By: Deb Werksman We had our quarterly meeting at Sourcebooks last week, and I came back with some very interesting data. Did you know that 93% of books published in 2005 sold fewer than 1000 copies? And 98% sold fewer than 5000 copies. At Sourcebooks, we acquire with an eye to selling significantly more than that--10,000, 20,000, 50,000 and above. Looking at readers, among "heavy users" there's a lot of exploration, so if you are just starting out and have a great "hook" that can get their attention, you can begin to build readership. "Light users" will tend to rely on bestsellers, because they want what's tried and true and they're relying on tastemakers to point them in the right direction. So while there's a "long tail" of many, many titles that sell just a few copies, the bestsellers are still going to outsell the aggregate of the "long tail." All this argues, once again (my favorite subject) for the stron

Vampires, and Werewolves, and Beasties, Oh My!!

Ever since I was young, I loved Dracula. He was suave, sexy, handsome, and …did I mention sexy? When he swept the lady in her beautiful gowns off her feet and made her swoon, when he kissed her and …well, all right, the original story was not enough of a romance story. So now, authors from all over the world have united and brought us the REAL vampire…the one with foibles, a dark hero, not the fiend as portrayed in the original version. With happily ever afters. Sigh… And he’s sexy. I love vampires, but then I took a turn at writing a sexy werewolf romance. What's not to like about a hunky hero who is protective of the heroine and his friends in either of his forms, from hard and lean to furry and cuddly? Forget the: "I'll huff and I'll puff and I'll blow your house down" scenario, unless you're the villain and the werewolf hero is after you. :) Loyal, dependable, wary, independent, strong, and sensitive...and sexy. Yep, gone is the ferocious tyrant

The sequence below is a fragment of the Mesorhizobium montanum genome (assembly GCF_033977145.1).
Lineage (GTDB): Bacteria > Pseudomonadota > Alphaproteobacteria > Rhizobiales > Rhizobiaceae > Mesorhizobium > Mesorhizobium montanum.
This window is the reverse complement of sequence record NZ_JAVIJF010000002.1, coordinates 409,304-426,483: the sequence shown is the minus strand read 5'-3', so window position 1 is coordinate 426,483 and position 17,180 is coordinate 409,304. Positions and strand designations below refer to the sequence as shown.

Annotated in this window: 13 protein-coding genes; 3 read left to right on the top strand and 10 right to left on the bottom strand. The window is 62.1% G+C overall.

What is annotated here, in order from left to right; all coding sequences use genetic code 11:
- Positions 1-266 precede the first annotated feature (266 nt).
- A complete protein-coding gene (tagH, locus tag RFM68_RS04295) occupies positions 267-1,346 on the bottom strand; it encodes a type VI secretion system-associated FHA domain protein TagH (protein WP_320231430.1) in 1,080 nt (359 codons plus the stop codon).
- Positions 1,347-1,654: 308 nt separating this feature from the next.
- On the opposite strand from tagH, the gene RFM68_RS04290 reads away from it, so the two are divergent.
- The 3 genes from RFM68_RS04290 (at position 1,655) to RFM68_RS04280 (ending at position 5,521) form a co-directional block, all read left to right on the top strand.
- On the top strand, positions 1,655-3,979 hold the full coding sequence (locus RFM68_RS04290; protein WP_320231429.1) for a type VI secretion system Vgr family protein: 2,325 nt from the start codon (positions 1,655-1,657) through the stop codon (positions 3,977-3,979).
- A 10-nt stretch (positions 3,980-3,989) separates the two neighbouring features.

Who Would You Want on Your Island?